Modern conceptions of the forest

The forest is a tract of land covered with trees which grow close together or, as one American has expressed it, the forest is an overproduction of trees on a certain area. This over-production of trees is an important factor of forest growth, the factor of sociability. Trees growing far apart and trees growing close together differ in their height and diameter growth, size of crowns, form of stem, and quality of wood produced. The natural reproduction of isolated trees is exposed to adverse climatic influences, while the reproduction in a close stand develops under the protection of a canopy. Trees in the open live their normal age, whereas most of the trees in a dense forest arc eventually killed by their neighbours In a young forest there may be as many as 50 .ООО seedlings per acre, while in a forest stand one hundred years old there may be only 100 trees per acre. Through thise enormous rate of mortality, nature eliminates weak individuals incapable of competing with their more vigorous associates. If seedlings in artificial reforestation arc planted 160 far apart, a true forest is not created, but rather an orchard of short, brushy trees, worthless as timber. There is no struggle for life in such plantations, and unfit specimens have a chance to grow and reproduce. Thus tree planting which disregards the social aspects, tends to bring about a general degradation оf the present stand, as well as degeneration of the future forest which may originate from inferiorseed trees.
The intimate association of trees in forest stands entails not only struggle for life among both species and individuals, but also their cooperation in grown. The planting of white birch and other pioneer trees to encourage the growth of spruce seedlings is a commonly quoted illustration of “cooperation” between tree species. Of equal silvicultural importance is the combination of pine and a soil conserving un – derstory of oak, beech, or hornbeam. Yellow birch,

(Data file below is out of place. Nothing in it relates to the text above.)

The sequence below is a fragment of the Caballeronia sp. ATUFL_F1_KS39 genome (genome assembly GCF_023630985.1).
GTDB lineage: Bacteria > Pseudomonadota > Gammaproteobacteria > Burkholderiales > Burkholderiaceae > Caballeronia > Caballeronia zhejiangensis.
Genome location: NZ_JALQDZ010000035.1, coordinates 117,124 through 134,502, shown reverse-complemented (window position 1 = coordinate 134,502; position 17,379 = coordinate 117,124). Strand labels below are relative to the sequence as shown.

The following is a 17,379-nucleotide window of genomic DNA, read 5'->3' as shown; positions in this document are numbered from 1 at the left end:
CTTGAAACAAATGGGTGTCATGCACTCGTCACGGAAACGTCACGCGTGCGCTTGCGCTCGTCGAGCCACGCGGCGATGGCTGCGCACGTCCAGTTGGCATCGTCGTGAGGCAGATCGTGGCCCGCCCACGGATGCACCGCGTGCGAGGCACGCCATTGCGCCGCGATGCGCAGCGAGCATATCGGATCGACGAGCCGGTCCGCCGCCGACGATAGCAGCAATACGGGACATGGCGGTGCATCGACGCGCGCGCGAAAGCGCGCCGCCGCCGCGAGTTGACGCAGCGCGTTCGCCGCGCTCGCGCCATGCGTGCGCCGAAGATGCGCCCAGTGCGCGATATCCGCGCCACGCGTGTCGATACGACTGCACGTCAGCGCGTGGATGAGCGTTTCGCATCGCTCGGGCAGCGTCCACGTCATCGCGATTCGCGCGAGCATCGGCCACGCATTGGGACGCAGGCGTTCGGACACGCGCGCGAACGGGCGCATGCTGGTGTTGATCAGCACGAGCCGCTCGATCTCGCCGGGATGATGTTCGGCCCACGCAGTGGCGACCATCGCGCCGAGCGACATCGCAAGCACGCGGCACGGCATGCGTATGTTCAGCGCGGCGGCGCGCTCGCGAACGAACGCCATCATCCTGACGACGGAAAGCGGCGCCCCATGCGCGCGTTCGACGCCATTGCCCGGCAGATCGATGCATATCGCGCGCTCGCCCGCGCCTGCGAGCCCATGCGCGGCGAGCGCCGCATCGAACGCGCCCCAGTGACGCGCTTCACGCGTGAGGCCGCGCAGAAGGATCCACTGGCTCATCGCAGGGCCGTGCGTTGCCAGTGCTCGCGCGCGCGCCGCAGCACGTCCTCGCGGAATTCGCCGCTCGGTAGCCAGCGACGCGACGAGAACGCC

basswood and a number of other species that never occur in pure stands, appear to be dependent upon hard maple or oaks which form the bulk of the forest. Optimum development of white spruce takes place only in association with tolerant hardwood which provide shade and fertilizing litter.
The trees are the most outstanding but not the only constituents of the forest. Each forest stand is associated with shrubs herbaceous plants, mosses, lichens, fungi, bacteria, protozoa, worms, insects, birds, mammals, and other animals. The occurrence of all these organisms is not accidental; their existence depends upon the food furnished by their associates. For this reason the forest is referred to as association of mutually related plants and animals, called “Biocenose”, “Biome”, “community” or “life unit” Competition or antagonism, commensalism, symbiosis, saprophytism. and parasitism, are the basic forms of interrelationship that keep аll of the associated members in a state of “biological equilibrium”. The disturbance of this equilibrium by man’s activity may cause grave consequences. In localities where wolves, foxes, and other predators are exterminated, the number of rabbits or other rodents may increase to such an extent as to arrest the natural, as well as the artificial regeneration of the forest. The destruction of shrubs and ground vegetation by grazing may induce an emigration of birds from the area. The absence of birds may permit the local multiplication of destructive insects, like the gypsy moth and sawfly, and the subsequent devastation of extensive forest
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Modern conceptions of the forest